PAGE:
Pacers blast past Nets in most lopsided win of the season

“Turn out the lights … the party’s over,” Hall of Famer Slick Leonard said on the Pacers Radio Network with 11:15 to play Friday, as the Pacers had a stranglehold on their home game against the Brooklyn Nets.

The difference was 30 points, and so at that point it was about tracking a number of records posted by the team and individual players. It was that kind of game. It was that kind of opponent in the Nets, who lost their sixth straight game.

At least it was after the first six minutes.

Six minutes into the game, the Nets were on pace for 160 points as they led the Pacers 20-14. But that was a pace they failed to maintain.

[Paul George, Kevin Seraphin to miss at least the next two games]

The Pacers, losers of two straight, got back in the win column with a 118-97 victory, their largest of the season.

“For us, we have to establish who we are,” coach Nate McMillan said postgame. “We need to establish our identity. Tonight, I thought they set the tone.”

The Pacers were without Paul George for the fourth time in five games, and the team announced before the end of the first quarter that he, along with forward Kevin Seraphin, will miss at least the next two games. C.J. Miles, the team’s most effective reserve to this point, continues to be sidelined due to a sore left knee.

With those rotational guys out, it opened up opportunities for players like Glenn Robinson III, who started in place of George and poured in a career high 20 points in 40 minutes. His previous high was 17, set almost a year ago against Milwaukee.

“You just always got to be ready,” Robinson said. “Just going back to last year, watching and talking to Solomon Hill — he’s a big help towards me. When I was out, he always taught me to be ready. Your name is going called, your opportunity is going to be given.”

Having that kind of patience hasn’t come easy to the 22-year-old.

“That’s a big challenge. This is year three for me and this is really the first time that I’ve been getting reasonable, good minutes in this league. Just trusting and believing, and being confident in myself, continuing to work in my game has been huge for me.”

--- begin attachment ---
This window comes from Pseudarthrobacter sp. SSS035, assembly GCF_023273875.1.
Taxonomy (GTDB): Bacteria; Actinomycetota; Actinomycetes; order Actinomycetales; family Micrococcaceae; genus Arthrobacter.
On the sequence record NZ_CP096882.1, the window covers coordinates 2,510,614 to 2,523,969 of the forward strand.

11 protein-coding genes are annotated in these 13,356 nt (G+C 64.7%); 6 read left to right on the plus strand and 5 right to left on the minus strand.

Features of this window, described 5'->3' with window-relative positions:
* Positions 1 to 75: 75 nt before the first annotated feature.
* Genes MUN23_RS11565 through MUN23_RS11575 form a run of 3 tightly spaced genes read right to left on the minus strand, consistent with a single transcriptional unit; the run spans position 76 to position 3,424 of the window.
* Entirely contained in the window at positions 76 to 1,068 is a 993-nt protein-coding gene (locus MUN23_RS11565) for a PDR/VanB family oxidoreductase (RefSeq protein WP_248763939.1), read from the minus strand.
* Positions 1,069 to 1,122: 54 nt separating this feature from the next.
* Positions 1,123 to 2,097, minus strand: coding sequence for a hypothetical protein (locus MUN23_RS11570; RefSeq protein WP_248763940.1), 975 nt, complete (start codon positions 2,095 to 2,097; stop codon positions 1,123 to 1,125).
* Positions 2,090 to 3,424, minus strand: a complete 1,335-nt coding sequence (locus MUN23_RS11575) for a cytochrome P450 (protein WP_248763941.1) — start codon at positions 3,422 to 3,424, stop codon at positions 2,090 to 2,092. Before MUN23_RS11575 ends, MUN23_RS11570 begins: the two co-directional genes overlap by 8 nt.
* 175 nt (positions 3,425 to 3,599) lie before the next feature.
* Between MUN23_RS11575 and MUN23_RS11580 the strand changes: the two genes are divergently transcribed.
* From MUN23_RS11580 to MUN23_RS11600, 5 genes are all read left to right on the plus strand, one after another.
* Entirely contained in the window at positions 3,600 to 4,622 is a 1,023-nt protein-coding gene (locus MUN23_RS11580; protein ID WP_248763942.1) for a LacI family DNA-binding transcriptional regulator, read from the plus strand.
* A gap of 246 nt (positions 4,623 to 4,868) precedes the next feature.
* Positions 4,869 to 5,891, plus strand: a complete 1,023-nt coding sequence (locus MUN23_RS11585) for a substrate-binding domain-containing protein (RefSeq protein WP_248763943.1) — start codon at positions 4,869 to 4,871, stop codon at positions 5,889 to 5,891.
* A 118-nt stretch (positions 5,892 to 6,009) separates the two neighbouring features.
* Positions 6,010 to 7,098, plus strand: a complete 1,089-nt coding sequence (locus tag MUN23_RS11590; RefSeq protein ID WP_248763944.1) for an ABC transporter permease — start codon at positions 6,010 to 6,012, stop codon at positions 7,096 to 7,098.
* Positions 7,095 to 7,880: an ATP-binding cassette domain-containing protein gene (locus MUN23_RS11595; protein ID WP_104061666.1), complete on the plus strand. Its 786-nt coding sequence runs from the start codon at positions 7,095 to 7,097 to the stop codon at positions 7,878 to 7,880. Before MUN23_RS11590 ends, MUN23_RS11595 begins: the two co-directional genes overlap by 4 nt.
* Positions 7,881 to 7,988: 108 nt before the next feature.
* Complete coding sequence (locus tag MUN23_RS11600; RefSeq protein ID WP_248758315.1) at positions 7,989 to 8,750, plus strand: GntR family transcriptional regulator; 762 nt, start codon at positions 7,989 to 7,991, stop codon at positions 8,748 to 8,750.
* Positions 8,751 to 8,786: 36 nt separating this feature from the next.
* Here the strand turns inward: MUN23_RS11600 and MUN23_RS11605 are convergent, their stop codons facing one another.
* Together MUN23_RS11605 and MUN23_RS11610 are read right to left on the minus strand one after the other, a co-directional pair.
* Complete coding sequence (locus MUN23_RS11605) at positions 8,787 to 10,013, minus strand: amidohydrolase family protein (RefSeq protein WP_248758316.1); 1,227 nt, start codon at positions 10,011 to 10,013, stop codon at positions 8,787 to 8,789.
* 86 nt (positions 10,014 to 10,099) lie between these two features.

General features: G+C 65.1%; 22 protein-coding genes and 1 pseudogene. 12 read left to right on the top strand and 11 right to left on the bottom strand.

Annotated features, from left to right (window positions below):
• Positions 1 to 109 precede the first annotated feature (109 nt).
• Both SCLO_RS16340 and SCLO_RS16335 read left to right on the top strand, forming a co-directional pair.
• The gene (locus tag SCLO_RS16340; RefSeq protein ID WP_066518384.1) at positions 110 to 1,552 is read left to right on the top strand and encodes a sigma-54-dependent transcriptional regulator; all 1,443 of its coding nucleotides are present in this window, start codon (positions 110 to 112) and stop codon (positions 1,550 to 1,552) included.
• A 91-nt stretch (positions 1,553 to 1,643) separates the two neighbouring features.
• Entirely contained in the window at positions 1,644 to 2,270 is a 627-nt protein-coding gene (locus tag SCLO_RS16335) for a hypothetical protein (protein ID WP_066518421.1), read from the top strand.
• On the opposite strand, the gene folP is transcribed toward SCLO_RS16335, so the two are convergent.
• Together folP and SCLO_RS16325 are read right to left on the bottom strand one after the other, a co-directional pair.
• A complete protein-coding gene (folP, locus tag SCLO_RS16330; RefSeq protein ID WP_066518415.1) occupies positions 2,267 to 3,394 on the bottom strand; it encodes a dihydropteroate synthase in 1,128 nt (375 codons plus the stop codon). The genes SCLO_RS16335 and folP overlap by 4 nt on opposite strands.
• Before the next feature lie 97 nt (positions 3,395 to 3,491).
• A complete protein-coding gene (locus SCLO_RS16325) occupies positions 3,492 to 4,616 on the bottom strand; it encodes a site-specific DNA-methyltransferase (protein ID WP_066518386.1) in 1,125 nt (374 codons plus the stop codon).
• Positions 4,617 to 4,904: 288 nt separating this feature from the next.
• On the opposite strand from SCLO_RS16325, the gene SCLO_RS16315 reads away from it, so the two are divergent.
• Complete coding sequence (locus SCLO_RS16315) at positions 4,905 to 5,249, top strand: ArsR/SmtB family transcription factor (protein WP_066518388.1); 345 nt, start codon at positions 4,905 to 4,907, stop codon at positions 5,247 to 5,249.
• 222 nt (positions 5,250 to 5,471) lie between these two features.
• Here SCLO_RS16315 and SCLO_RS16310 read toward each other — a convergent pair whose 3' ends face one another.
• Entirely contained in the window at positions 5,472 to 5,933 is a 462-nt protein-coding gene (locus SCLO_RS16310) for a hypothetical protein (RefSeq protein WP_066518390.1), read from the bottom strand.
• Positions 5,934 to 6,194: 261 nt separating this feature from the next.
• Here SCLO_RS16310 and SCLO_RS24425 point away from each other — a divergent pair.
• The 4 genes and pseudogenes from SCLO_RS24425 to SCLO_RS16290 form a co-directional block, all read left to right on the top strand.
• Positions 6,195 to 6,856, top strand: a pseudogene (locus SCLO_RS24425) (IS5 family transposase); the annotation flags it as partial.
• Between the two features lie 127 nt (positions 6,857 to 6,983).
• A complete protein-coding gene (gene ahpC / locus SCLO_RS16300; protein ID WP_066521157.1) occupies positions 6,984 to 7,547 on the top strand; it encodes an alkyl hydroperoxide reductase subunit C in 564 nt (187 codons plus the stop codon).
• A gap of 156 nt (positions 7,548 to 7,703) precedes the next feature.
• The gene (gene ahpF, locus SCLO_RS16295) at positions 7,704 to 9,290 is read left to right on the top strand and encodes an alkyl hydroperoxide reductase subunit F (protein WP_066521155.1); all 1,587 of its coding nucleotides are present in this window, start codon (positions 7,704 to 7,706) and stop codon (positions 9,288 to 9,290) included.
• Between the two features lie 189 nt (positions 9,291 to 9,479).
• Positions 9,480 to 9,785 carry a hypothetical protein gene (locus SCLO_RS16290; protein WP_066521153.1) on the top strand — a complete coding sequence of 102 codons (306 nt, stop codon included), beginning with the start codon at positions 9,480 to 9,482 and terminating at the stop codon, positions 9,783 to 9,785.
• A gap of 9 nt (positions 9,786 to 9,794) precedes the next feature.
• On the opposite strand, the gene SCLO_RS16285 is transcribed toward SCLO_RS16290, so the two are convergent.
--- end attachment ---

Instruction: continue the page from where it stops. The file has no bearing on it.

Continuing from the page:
“I thought he played a real solid game,” McMillan said of Robinson III. “I told him [before the game], ‘Let the game come to you’ and I thought he did that.”

The Pacers will lean on Robinson III for more of the same as George remains out.

“He played with confidence,” said starting point guard Jeff Teague. “I think he hit his first shot and that got him going early. When he plays with a lot of confidence like that, he’s a good player.

“That’s my guy right there, the Indiana connection. I always try to pump him up a little bit, get him going, and tell him how good he is and to play with confidence and to believe in himself. Tonight, he went out and did that.

Park Tudor (Ferrell) vs. Pike (Teague). [Frank McGrath/PS&E]

Park Tudor (Ferrell) vs. Pike (Teague). [Frank McGrath/PS&E]

Teague and Robinson were just two of the four Indiana connections on the floor. Because the Nets were without starting point guard Jeremy Lin (strained left hamstring), that opened up an opportunity to fellow hometown product Yogi Ferrell — who had 10 points and two rebounds in 22 minutes — to play in front of a home crowd. As he checked in, the undrafted free agent received a welcoming, loud applause.

Also of note, one of the three game officials was Tyler Ford, who attended Ball State University and resides in Lafayette, Indiana.

Teague had the favorable matchup and he, too, almost set a career mark. As strange as it may seem, Teague has never recorded a triple-double. But he came close in this one. And if the Pacers needed him to play more than 24 minutes, he surely would’ve had it.

Nine points, a career-high nine rebounds, and eight assists.

“I looked up a couple of times and then I started to get a little thirsty,” Teague said afterwards with a big grin. “I think that’s why I didn’t have one.”

Effort and energy level has been an ongoing issue for this team. One night they’ll have it, the next night they’ll play lethargic. Another night, they may be great at one end but not the other.

The Pacers shot a season-best 55.2 percent and won the rebounding battle for just the fourth time this season. They kept their turnovers to 15, and points in the paint were basically even (38 to 40).

This team is working on its consistency across the board. Friday, they hope, was just the start.

“We’ve been up and down. We have to move forward and build off this game, have intensity on both ends of the floor,” McMillan said.”

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